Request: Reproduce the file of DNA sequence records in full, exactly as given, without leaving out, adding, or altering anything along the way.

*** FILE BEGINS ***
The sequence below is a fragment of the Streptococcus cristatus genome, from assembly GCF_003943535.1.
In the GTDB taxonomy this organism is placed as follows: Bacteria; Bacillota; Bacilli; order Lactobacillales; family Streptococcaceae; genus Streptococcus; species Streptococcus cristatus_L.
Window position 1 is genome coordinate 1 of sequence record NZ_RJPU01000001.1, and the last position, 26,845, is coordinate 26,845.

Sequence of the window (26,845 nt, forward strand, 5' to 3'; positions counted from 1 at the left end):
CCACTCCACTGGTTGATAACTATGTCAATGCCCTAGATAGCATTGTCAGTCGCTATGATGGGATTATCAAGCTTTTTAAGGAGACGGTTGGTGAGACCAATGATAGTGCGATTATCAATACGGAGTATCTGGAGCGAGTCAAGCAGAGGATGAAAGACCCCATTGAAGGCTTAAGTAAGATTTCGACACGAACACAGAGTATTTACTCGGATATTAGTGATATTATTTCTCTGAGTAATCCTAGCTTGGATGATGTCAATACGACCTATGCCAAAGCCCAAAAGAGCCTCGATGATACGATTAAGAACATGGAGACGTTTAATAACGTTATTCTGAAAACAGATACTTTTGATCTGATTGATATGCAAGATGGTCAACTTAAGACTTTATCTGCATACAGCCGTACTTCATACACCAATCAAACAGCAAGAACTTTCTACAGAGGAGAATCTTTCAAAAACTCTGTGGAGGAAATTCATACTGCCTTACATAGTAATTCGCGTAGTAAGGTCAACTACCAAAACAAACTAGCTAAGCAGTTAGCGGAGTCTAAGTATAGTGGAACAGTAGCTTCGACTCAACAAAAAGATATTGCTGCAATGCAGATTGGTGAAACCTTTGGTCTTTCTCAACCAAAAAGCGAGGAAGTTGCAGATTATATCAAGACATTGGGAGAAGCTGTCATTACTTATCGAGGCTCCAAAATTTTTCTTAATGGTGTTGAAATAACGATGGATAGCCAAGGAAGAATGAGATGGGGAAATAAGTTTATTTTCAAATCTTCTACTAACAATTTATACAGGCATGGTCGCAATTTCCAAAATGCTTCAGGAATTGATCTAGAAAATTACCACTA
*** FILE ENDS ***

The sequence below is a fragment of the Streptococcus cristatus genome, from assembly GCF_003943535.1.
In the GTDB taxonomy this organism is placed as follows: Bacteria; Bacillota; Bacilli; order Lactobacillales; family Streptococcaceae; genus Streptococcus; species Streptococcus cristatus_L.
Window position 1 is genome coordinate 1 of sequence record NZ_RJPU01000001.1, and the last position, 26,845, is coordinate 26,845.

Sequence of the window (26,845 nt, forward strand, 5' to 3'; positions counted from 1 at the left end):
CCACTCCACTGGTTGATAACTATGTCAATGCCCTAGATAGCATTGTCAGTCGCTATGATGGGATTATCAAGCTTTTTAAGGAGACGGTTGGTGAGACCAATGATAGTGCGATTATCAATACGGAGTATCTGGAGCGAGTCAAGCAGAGGATGAAAGACCCCATTGAAGGCTTAAGTAAGATTTCGACACGAACACAGAGTATTTACTCGGATATTAGTGATATTATTTCTCTGAGTAATCCTAGCTTGGATGATGTCAATACGACCTATGCCAAAGCCCAAAAGAGCCTCGATGATACGATTAAGAACATGGAGACGTTTAATAACGTTATTCTGAAAACAGATACTTTTGATCTGATTGATATGCAAGATGGTCAACTTAAGACTTTATCTGCATACAGCCGTACTTCATACACCAATCAAACAGCAAGAACTTTCTACAGAGGAGAATCTTTCAAAAACTCTGTGGAGGAAATTCATACTGCCTTACATAGTAATTCGCGTAGTAAGGTCAACTACCAAAACAAACTAGCTAAGCAGTTAGCGGAGTCTAAGTATAGTGGAACAGTAGCTTCGACTCAACAAAAAGATATTGCTGCAATGCAGATTGGTGAAACCTTTGGTCTTTCTCAACCAAAAAGCGAGGAAGTTGCAGATTATATCAAGACATTGGGAGAAGCTGTCATTACTTATCGAGGCTCCAAAATTTTTCTTAATGGTGTTGAAATAACGATGGATAGCCAAGGAAGAATGAGATGGGGAAATAAGTTTATTTTCAAATCTTCTACTAACAATTTATACAGGCATGGTCGCAATTTCCAAAATGCTTCAGGAATTGATCTAGAAAATTACCACTA